Remote-sensing images also make useful base maps. There are many types of remote-sensing data, but probably the most useful are aerial photographs and lidar.
Lidar, which stands for Light Detection and Ranging, uses light in the form of a pulsed laser to measure the distance to the Earth from the airborne device. This relatively new remote-sensing method allows trees and other masking vegetation to be removed from the aerial image. Lidar is increasingly used along with topographic maps to more accurately locate features in the field and to aid the map user in 'reading' the relationship between the mapped geology and the terrain.
Use your mouse to hover over the photo to compare geologic maps with and without lidar. Lidar enhances the terrain readability—the steepness of the river channel and the identity of other geologic features instantly become obvious.
How are Geologic Maps Made?
Geologists use a variety of tools to make a geologic map. Although technology, access, and modern plate tectonic and other scientific theories have revolutionized the creation of geologic maps, the basic process of field mapping has changed little. Geologists look for outcrops. Outcrops allow direct observation and sampling of the bedrock or unconsolidated deposits. In the heavily forested and vegetated areas of western Washington, high-quality outcrops can be hard to locate. The best outcrops are typically found along creeks and rivers, where erosion has exposed the underlying strata or layers. Outcrops are also found along steep road cuts, cliffs, or other escarpments such as coastal bluffs, where the soil is thin or completely eroded away and large areas of the geologic map units are exposed.
By studying the geology exposed at many outcrops and then piecing together this geologic information, a geologic map is incrementally produced. The data and observations obtained from the various outcrops are supplemented by subsurface information gained by digging or boring (for example, using a geopick or backhoe), geophysical analyses (for example, gravity, magnetic, seismic data sources) and other data, such as water, geotechnical, or oil and gas well records.
DNR geologists Trevor Contreras and Jack Powell mapping basalt stratigraphy in Lincoln County.
WGS geologist Jessica Czajkowski examining pre-Vashon nonglacial deposits exposed along the South Fork of the Skokomish River.
Former WGS geologist Joe Dragovich exploring a massive outcrop of a glacial delta complex near Lake Chaplain.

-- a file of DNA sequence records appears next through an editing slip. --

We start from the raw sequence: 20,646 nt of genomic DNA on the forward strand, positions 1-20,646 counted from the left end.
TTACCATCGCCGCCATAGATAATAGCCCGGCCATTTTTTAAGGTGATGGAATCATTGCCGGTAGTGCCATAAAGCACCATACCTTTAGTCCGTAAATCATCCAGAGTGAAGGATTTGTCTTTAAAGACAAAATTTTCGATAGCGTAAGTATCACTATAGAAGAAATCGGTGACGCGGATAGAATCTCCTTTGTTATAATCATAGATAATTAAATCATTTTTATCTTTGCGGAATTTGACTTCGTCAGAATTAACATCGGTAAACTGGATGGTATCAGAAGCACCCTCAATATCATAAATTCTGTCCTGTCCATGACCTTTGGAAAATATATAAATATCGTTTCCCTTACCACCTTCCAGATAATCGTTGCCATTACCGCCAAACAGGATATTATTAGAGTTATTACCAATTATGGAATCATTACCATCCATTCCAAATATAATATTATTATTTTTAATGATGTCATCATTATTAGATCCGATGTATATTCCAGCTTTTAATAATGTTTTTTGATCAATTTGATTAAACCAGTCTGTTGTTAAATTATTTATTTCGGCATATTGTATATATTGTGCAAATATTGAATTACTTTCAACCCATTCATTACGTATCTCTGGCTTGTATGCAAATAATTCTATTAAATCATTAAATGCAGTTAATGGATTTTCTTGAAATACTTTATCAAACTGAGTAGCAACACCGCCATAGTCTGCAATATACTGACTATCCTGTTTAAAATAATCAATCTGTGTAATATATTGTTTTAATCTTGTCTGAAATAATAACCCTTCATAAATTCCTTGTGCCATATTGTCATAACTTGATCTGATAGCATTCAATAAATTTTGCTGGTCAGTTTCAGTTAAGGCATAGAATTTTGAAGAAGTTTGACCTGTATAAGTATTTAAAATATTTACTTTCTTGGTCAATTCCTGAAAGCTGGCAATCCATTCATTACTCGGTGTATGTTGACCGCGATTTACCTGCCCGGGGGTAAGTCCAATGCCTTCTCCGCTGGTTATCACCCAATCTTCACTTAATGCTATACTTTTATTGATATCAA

Former DNR geologists P. Pringle and S. Magsino sampling wood from submerged stump recording paleoseismic subsidence along Puget Sound.
WGS geologist Trevor Contreras sampling sand from a pre-Vashon sand deposit near Lofall.
Because there is so much vegetation west of the Cascades, finding outcrops sometimes requires a bit of creativity (and extra clothes).
How are Geologic Maps Used?
Geologic maps have many uses and practical applications, including growth-management planning, transportation, dam safety, hazard and risk assessment, Puget Sound cleanup and restoration, water resource appraisals, resource use and protection, education, recreation, and scientific research. Geologic maps can also be used to find minerals, water, sand and gravel, and energy resources. Planners and engineers use geologic maps to identify geologic hazards, like landslides and faults, and to manage urban growth. Rock hounds use geologic maps to help find rare or interesting rocks, minerals, or fossils.
Virtually every Environmental Impact Statement (about 50 each year) begins with a geologic map. Without our maps, EIS originators would be required to generate their own information at significant cost. Stormwater runoff mitigation may be based on geologic mapping by identifying permeable rock into which storm water can be drained, thus preventing frequent flooding.
What We Do
WGS geologist Michael Polenz pointing to a shear found in a coastal bluff in the Hansville area within the southern Whidbey Island fault zone. Photo credit: Brad Peterson.
Our job as the state geological survey is to produce maps that cover large areas of the state at various scales. We compile mapping done by others and add our own mapping to complete the coverage. New geologic maps are sometimes needed in areas already mapped because older maps did not benefit from important new insights and technologies. The Survey is constantly working on new geologic maps to provide up-to-date geologic information to the public.
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Use the interactive map below to locate and download specific maps.